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DAA case to have Travellers moved from airport runway exclusion zone resolved

The terms of the agreement between the parties are confidential.

Image: Sam Boal/RollingNews.ie

HIGH COURT PROCEEDINGS brought by the Dublin Airport Authority (DAA) over Traveller families living in the exclusion zone around the proposed new north runway have been resolved.

The DAA had sought orders including injunctions vacant possession of land located in Collinstown, north Dublin, that had previously been leased to Fingal County Council, which was joined to the action, to house Traveller families.

It claimed the lands are occupied by several members of the McAleer family, who the DAA claimed have no entitlement to be there.

The DAA said it needed the lands vacated as a matter of urgency in order to carry out work on the new runway.

The family members, who were represented by Quinn & Reynolds Solicitors and by the Free Legal Advice Centres (FLAC), denied any wrongdoing and had opposed the DAA’s action.

Some of the families said they had been on the site for some 30 years.

The DAA also joined the council to proceedings, where it claimed that the local authority had failed to hand over vacant possession of the site, over three years after the DAA served it with a notice to quit.

The injunction application, which had been before the courts on several previous occasions to allow out of court discussions aimed at resolving the dispute, was due to be heard by the court today.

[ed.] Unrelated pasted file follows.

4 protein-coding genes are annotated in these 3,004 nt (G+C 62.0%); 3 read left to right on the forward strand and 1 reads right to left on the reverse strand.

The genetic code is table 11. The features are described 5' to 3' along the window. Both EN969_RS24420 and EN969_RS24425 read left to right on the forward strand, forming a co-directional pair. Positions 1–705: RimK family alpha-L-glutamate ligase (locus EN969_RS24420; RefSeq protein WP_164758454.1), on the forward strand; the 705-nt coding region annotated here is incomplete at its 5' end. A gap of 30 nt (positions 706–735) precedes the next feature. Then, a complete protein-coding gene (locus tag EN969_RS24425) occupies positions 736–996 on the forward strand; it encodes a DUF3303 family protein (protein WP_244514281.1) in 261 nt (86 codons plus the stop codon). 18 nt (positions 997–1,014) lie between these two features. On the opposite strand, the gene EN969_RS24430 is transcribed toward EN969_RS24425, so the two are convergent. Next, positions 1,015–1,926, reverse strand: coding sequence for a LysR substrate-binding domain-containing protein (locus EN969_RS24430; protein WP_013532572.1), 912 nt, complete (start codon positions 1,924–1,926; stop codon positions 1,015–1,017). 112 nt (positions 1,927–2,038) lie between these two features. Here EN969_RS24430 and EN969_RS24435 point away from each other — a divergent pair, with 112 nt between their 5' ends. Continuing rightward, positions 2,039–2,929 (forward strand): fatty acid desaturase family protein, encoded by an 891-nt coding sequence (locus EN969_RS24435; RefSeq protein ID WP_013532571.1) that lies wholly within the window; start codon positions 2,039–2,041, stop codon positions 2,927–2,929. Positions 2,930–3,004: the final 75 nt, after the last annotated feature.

However, Justice Michael Twomey was told by Brian Kennedy SC for the DAA that and the matter had been resolved could be adjourned to a date after Easter to ensure that the agreement has been fully fulfilled.

The terms of the agreement between the parties are confidential.

Previously the court heard that the Minister for Transport, which owned the lands before they were acquired by the DAA, granted a licence in the 1980s allowing the local council to use the site as accommodation for Travellers.

The DAA extended that licence agreement with Fingal Co Council until 2017, when it issued a notice to quit. The lands were required as part of the DDA’s plan to construct a new runway.

When vacant possession of the site was not handed over the DAA issued proceedings against Fingal Co Council in 2018.

Those proceedings were discontinued to allow the Council engage with, and seek alternative accommodation for those living at the halting site.

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Arising out of that engagement the DAA claims that while several of the Traveller families left the site, others have remained.

As a result, the DAA in 2020 commenced fresh proceedings, where it seeks orders including injunctions, against those who have currently on the site.

It also brought parallel proceedings earlier this month after another Traveller family allegedly moved on the site. Those were discontinued after the family left the site.

Afterwards in a statement FLAC, which represented one of the Traveller families, welcomed the resolution of the dispute.

“FLAC are happy with the resolution that has been reached and are satisfied that serious consequences have been avoided for our client,” it stated.

About the author:

Aodhan O Faolain

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